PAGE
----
Whether you’ve dreamt of a tent wedding as long as you can remember or you’re just prepping for the possibility of some good luck raindrops, tenting will be a big decision in your outdoor planning experience. Although you’ve seen all the different types of tents available on Pinterest, it can still be hard to tell which tent is best for you. Don’t fret; the experts are here to help!
There’s no doubt you’ve seen these beauties before. Pole tents have the grand sloping peaks that one imagines when dreaming of a scenic wedding on the water. These tents have a traditional appeal that won’t go out of style. The center poles can assist in creating a stunningly draped lighting display, with the warm glow of your bistro lights making the large space feel quaint and cozy. Best of all, pole tents are the most cost-effective option, so you can apply those savings towards some show-stopping linens or the gold flatware you wanted to splurge on!
The downside to those beautiful tall peaks? The poles that hold those peaks up. The center poles in the middle of the tent will vary in quantity depending on your tent size, but no matter how many, they will be one thing you’ll need to workaround. The poles can affect how large your dance floor can be and might affect the line of sight, so keep this in mind when you’re planning your layout. Another consideration with pole tents is that they need to be staked into the ground. If you don’t have a grassy surface to work with, you’ll definitely want to look into a frame tent instead.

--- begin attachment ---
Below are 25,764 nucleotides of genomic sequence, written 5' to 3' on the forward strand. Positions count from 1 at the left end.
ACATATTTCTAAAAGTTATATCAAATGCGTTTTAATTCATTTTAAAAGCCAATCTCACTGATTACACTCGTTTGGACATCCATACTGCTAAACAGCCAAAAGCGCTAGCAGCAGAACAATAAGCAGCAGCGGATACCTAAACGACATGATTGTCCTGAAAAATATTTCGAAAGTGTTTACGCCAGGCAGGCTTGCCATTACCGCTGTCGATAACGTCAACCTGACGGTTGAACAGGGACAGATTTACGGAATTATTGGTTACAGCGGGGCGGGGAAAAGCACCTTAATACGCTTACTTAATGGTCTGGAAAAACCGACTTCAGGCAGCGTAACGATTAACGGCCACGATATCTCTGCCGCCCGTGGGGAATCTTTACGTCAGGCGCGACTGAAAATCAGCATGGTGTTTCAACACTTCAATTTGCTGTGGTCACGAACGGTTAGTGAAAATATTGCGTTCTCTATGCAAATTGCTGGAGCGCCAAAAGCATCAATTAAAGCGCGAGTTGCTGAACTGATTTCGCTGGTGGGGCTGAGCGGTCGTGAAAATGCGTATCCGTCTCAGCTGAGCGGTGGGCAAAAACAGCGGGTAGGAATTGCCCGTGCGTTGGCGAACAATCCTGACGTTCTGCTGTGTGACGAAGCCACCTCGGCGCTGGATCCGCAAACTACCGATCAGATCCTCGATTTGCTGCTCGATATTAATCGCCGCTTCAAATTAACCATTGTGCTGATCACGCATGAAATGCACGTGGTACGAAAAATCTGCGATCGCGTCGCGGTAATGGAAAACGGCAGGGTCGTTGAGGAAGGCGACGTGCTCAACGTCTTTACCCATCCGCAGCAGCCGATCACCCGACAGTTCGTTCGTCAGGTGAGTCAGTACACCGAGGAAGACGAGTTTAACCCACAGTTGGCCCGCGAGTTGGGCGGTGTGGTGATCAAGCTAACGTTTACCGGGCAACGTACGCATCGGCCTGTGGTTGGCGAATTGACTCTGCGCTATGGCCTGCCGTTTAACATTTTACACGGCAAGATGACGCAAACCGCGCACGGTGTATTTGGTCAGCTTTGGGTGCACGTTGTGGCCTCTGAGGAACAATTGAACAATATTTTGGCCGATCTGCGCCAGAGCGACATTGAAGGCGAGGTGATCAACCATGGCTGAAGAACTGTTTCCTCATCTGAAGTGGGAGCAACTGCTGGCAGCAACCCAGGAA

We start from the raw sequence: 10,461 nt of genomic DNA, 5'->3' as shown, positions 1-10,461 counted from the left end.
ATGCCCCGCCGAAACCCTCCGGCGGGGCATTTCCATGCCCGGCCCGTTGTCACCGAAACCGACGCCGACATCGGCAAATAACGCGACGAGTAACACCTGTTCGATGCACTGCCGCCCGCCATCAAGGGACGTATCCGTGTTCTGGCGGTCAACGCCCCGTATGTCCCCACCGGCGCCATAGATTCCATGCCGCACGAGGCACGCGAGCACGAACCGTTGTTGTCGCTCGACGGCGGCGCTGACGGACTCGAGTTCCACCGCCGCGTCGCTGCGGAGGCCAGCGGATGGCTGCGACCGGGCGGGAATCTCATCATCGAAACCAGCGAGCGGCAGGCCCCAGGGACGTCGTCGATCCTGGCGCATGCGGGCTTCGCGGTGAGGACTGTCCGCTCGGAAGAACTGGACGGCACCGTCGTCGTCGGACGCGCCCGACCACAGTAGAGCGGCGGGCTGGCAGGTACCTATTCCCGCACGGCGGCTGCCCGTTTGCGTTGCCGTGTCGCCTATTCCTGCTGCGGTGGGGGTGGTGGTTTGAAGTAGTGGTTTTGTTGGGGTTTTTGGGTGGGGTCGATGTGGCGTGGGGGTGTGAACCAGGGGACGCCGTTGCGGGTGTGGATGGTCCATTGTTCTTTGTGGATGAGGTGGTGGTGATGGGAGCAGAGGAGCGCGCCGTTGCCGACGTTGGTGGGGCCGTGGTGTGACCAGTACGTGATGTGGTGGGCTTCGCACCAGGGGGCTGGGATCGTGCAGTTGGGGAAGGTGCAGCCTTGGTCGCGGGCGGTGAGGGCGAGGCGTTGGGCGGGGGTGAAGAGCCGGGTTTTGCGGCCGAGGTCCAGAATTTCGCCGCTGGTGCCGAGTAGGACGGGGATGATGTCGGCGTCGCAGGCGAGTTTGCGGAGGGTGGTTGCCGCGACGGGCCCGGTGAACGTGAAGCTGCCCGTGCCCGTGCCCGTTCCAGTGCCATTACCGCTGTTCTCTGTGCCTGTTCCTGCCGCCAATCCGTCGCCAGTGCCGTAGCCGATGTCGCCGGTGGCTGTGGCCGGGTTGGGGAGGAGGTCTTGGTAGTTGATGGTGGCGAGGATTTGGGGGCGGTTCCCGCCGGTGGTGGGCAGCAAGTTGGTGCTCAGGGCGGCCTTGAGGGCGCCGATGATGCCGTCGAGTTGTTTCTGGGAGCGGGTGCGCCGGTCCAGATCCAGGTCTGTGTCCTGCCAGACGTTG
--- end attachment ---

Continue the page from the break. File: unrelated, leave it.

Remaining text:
Simple, elegant, sophisticated, and practical frame tents have it all. Not only are you getting the look and feel of an indoor venue with an A-Line ceiling, but you’re also going to see the benefit of an entirely open floor plan. Without poles in the middle of the tent, your dance floor and seating options are limitless. Most frame tents are available in a gable end style, which makes it so you can push the tent right up to an existing structure like a house or barn for a seamless entryway. It’s also possible to connect several frame tents to create a modular space – i.e. a bar tent, buffet tent, and main reception tent. Modular tenting also allows for a walkway tent to get you from one part of your event to the other without needing to worry about the drizzle. Last but not least is the frame tent’s ability to go on almost any surface. Your tenting vendor can use concrete weights, water barrels or stakes to secure these tents anywhere your heart desires (and let’s be honest, sometimes your heart desires a rooftop!)
Frame tents may sound like a dream, but there are some things to know before you lock one down. The interior of the tent does tend to feel a little more industrial than a pole tent. You can usually see some metal framework overhead, which doesn’t always go with the desired aesthetic. This can be negated with a tent liner made out of gathered fabric, but liners tend to come close to doubling your tent cost and have an extremely formal ballroom feel. On top of potentially needing a tent liner, the tent itself is a bit more labor-intensive than a pole tent and will cost more than its counterpart of the same size. If you’re not looking to devote quite so much of your wedding budget towards tenting, you may want to go for the classically beautiful pole tent.
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